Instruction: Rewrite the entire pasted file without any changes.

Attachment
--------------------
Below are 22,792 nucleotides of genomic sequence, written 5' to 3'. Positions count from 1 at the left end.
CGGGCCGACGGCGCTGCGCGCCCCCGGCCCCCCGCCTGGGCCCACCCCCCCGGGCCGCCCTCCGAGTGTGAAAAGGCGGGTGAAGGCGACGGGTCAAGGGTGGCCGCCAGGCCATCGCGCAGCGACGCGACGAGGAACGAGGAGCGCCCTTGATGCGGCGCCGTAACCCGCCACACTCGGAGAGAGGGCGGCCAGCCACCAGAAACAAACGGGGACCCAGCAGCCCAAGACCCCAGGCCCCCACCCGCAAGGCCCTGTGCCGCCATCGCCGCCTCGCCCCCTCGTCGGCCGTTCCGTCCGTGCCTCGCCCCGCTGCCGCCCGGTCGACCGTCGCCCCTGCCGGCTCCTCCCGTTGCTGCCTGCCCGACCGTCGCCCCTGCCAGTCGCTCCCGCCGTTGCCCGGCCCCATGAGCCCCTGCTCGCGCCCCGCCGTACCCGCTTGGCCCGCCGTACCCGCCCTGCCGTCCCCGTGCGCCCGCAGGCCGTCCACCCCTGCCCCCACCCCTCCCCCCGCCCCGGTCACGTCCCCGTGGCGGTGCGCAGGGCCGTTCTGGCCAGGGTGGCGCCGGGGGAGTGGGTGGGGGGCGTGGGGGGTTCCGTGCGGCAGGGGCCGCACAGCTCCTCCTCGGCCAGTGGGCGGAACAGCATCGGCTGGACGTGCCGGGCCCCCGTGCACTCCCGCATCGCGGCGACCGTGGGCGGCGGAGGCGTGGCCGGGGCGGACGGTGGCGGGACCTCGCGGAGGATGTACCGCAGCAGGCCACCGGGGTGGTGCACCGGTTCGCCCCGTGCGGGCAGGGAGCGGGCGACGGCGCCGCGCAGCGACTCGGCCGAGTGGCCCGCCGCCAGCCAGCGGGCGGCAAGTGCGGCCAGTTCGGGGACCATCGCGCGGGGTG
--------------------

Below are 22,792 nucleotides of genomic sequence, written 5' to 3'. Positions count from 1 at the left end.
CGGGCCGACGGCGCTGCGCGCCCCCGGCCCCCCGCCTGGGCCCACCCCCCCGGGCCGCCCTCCGAGTGTGAAAAGGCGGGTGAAGGCGACGGGTCAAGGGTGGCCGCCAGGCCATCGCGCAGCGACGCGACGAGGAACGAGGAGCGCCCTTGATGCGGCGCCGTAACCCGCCACACTCGGAGAGAGGGCGGCCAGCCACCAGAAACAAACGGGGACCCAGCAGCCCAAGACCCCAGGCCCCCACCCGCAAGGCCCTGTGCCGCCATCGCCGCCTCGCCCCCTCGTCGGCCGTTCCGTCCGTGCCTCGCCCCGCTGCCGCCCGGTCGACCGTCGCCCCTGCCGGCTCCTCCCGTTGCTGCCTGCCCGACCGTCGCCCCTGCCAGTCGCTCCCGCCGTTGCCCGGCCCCATGAGCCCCTGCTCGCGCCCCGCCGTACCCGCTTGGCCCGCCGTACCCGCCCTGCCGTCCCCGTGCGCCCGCAGGCCGTCCACCCCTGCCCCCACCCCTCCCCCCGCCCCGGTCACGTCCCCGTGGCGGTGCGCAGGGCCGTTCTGGCCAGGGTGGCGCCGGGGGAGTGGGTGGGGGGCGTGGGGGGTTCCGTGCGGCAGGGGCCGCACAGCTCCTCCTCGGCCAGTGGGCGGAACAGCATCGGCTGGACGTGCCGGGCCCCCGTGCACTCCCGCATCGCGGCGACCGTGGGCGGCGGAGGCGTGGCCGGGGCGGACGGTGGCGGGACCTCGCGGAGGATGTACCGCAGCAGGCCACCGGGGTGGTGCACCGGTTCGCCCCGTGCGGGCAGGGAGCGGGCGACGGCGCCGCGCAGCGACTCGGCCGAGTGGCCCGCCGCCAGCCAGCGGGCGGCAAGTGCGGCCAGTTCGGGGACCATCGCGCGGGGTG